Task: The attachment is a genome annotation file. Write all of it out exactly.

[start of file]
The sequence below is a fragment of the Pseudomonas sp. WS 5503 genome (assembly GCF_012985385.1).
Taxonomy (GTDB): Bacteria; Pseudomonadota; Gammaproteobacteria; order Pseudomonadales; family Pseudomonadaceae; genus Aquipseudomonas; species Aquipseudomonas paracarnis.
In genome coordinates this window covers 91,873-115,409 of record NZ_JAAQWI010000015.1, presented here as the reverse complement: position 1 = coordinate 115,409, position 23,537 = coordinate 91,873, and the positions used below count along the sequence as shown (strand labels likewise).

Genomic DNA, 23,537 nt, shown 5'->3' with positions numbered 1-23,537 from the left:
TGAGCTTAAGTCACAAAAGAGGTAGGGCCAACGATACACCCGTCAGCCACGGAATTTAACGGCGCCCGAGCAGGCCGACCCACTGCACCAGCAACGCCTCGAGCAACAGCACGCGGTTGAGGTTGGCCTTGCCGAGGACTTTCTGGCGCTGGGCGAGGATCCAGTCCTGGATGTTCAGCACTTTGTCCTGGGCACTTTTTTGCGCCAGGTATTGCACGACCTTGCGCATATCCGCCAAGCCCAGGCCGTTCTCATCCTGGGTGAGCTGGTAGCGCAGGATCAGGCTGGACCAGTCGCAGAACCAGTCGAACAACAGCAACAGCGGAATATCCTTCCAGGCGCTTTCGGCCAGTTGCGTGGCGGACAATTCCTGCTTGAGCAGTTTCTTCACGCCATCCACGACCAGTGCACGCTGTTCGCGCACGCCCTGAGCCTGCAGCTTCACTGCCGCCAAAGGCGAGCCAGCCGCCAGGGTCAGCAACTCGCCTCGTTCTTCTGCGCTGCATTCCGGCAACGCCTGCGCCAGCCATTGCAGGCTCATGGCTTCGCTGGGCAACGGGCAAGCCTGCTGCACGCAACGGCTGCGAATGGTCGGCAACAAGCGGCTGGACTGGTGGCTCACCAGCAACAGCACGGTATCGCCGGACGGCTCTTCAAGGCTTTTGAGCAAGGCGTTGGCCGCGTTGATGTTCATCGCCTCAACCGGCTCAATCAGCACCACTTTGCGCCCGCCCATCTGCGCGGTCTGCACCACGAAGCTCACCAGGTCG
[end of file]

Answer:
The sequence below is a fragment of the Pseudomonas sp. WS 5503 genome (assembly GCF_012985385.1).
Taxonomy (GTDB): Bacteria; Pseudomonadota; Gammaproteobacteria; order Pseudomonadales; family Pseudomonadaceae; genus Aquipseudomonas; species Aquipseudomonas paracarnis.
In genome coordinates this window covers 91,873-115,409 of record NZ_JAAQWI010000015.1, presented here as the reverse complement: position 1 = coordinate 115,409, position 23,537 = coordinate 91,873, and the positions used below count along the sequence as shown (strand labels likewise).

Genomic DNA, 23,537 nt, shown 5'->3' with positions numbered 1-23,537 from the left:
TGAGCTTAAGTCACAAAAGAGGTAGGGCCAACGATACACCCGTCAGCCACGGAATTTAACGGCGCCCGAGCAGGCCGACCCACTGCACCAGCAACGCCTCGAGCAACAGCACGCGGTTGAGGTTGGCCTTGCCGAGGACTTTCTGGCGCTGGGCGAGGATCCAGTCCTGGATGTTCAGCACTTTGTCCTGGGCACTTTTTTGCGCCAGGTATTGCACGACCTTGCGCATATCCGCCAAGCCCAGGCCGTTCTCATCCTGGGTGAGCTGGTAGCGCAGGATCAGGCTGGACCAGTCGCAGAACCAGTCGAACAACAGCAACAGCGGAATATCCTTCCAGGCGCTTTCGGCCAGTTGCGTGGCGGACAATTCCTGCTTGAGCAGTTTCTTCACGCCATCCACGACCAGTGCACGCTGTTCGCGCACGCCCTGAGCCTGCAGCTTCACTGCCGCCAAAGGCGAGCCAGCCGCCAGGGTCAGCAACTCGCCTCGTTCTTCTGCGCTGCATTCCGGCAACGCCTGCGCCAGCCATTGCAGGCTCATGGCTTCGCTGGGCAACGGGCAAGCCTGCTGCACGCAACGGCTGCGAATGGTCGGCAACAAGCGGCTGGACTGGTGGCTCACCAGCAACAGCACGGTATCGCCGGACGGCTCTTCAAGGCTTTTGAGCAAGGCGTTGGCCGCGTTGATGTTCATCGCCTCAACCGGCTCAATCAGCACCACTTTGCGCCCGCCCATCTGCGCGGTCTGCACCACGAAGCTCACCAGGTCG